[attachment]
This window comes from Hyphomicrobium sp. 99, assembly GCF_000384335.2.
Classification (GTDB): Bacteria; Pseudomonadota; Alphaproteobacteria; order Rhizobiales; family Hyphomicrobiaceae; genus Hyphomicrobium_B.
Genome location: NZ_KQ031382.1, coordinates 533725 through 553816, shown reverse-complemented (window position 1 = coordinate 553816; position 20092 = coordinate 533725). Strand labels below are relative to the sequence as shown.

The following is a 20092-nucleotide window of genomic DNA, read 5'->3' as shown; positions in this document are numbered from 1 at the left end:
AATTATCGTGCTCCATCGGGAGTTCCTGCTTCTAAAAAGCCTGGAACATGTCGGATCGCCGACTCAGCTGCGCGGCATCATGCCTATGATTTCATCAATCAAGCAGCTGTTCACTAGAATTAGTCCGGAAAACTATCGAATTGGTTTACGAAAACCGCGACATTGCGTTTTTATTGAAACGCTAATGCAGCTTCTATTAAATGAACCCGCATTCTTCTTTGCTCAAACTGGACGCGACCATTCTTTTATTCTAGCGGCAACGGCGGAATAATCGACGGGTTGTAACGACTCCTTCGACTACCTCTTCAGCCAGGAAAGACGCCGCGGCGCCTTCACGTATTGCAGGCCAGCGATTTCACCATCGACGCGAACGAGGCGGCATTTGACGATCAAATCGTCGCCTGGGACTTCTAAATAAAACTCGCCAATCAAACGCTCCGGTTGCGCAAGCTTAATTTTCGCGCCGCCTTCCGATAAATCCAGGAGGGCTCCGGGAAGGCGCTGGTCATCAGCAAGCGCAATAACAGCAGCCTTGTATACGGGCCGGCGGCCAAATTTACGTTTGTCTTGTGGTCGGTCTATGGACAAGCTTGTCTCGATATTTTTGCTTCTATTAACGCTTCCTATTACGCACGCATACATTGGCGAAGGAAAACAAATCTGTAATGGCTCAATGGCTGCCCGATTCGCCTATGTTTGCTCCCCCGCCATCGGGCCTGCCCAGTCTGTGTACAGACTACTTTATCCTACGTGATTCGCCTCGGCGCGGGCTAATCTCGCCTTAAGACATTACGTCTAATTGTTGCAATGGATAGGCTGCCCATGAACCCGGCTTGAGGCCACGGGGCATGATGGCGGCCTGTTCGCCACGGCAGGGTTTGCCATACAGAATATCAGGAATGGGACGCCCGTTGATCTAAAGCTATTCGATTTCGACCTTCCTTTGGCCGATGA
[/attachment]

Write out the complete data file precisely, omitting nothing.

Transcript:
This window comes from Hyphomicrobium sp. 99, assembly GCF_000384335.2.
Classification (GTDB): Bacteria; Pseudomonadota; Alphaproteobacteria; order Rhizobiales; family Hyphomicrobiaceae; genus Hyphomicrobium_B.
Genome location: NZ_KQ031382.1, coordinates 533725 through 553816, shown reverse-complemented (window position 1 = coordinate 553816; position 20092 = coordinate 533725). Strand labels below are relative to the sequence as shown.

The following is a 20092-nucleotide window of genomic DNA, read 5'->3' as shown; positions in this document are numbered from 1 at the left end:
AATTATCGTGCTCCATCGGGAGTTCCTGCTTCTAAAAAGCCTGGAACATGTCGGATCGCCGACTCAGCTGCGCGGCATCATGCCTATGATTTCATCAATCAAGCAGCTGTTCACTAGAATTAGTCCGGAAAACTATCGAATTGGTTTACGAAAACCGCGACATTGCGTTTTTATTGAAACGCTAATGCAGCTTCTATTAAATGAACCCGCATTCTTCTTTGCTCAAACTGGACGCGACCATTCTTTTATTCTAGCGGCAACGGCGGAATAATCGACGGGTTGTAACGACTCCTTCGACTACCTCTTCAGCCAGGAAAGACGCCGCGGCGCCTTCACGTATTGCAGGCCAGCGATTTCACCATCGACGCGAACGAGGCGGCATTTGACGATCAAATCGTCGCCTGGGACTTCTAAATAAAACTCGCCAATCAAACGCTCCGGTTGCGCAAGCTTAATTTTCGCGCCGCCTTCCGATAAATCCAGGAGGGCTCCGGGAAGGCGCTGGTCATCAGCAAGCGCAATAACAGCAGCCTTGTATACGGGCCGGCGGCCAAATTTACGTTTGTCTTGTGGTCGGTCTATGGACAAGCTTGTCTCGATATTTTTGCTTCTATTAACGCTTCCTATTACGCACGCATACATTGGCGAAGGAAAACAAATCTGTAATGGCTCAATGGCTGCCCGATTCGCCTATGTTTGCTCCCCCGCCATCGGGCCTGCCCAGTCTGTGTACAGACTACTTTATCCTACGTGATTCGCCTCGGCGCGGGCTAATCTCGCCTTAAGACATTACGTCTAATTGTTGCAATGGATAGGCTGCCCATGAACCCGGCTTGAGGCCACGGGGCATGATGGCGGCCTGTTCGCCACGGCAGGGTTTGCCATACAGAATATCAGGAATGGGACGCCCGTTGATCTAAAGCTATTCGATTTCGACCTTCCTTTGGCCGATGA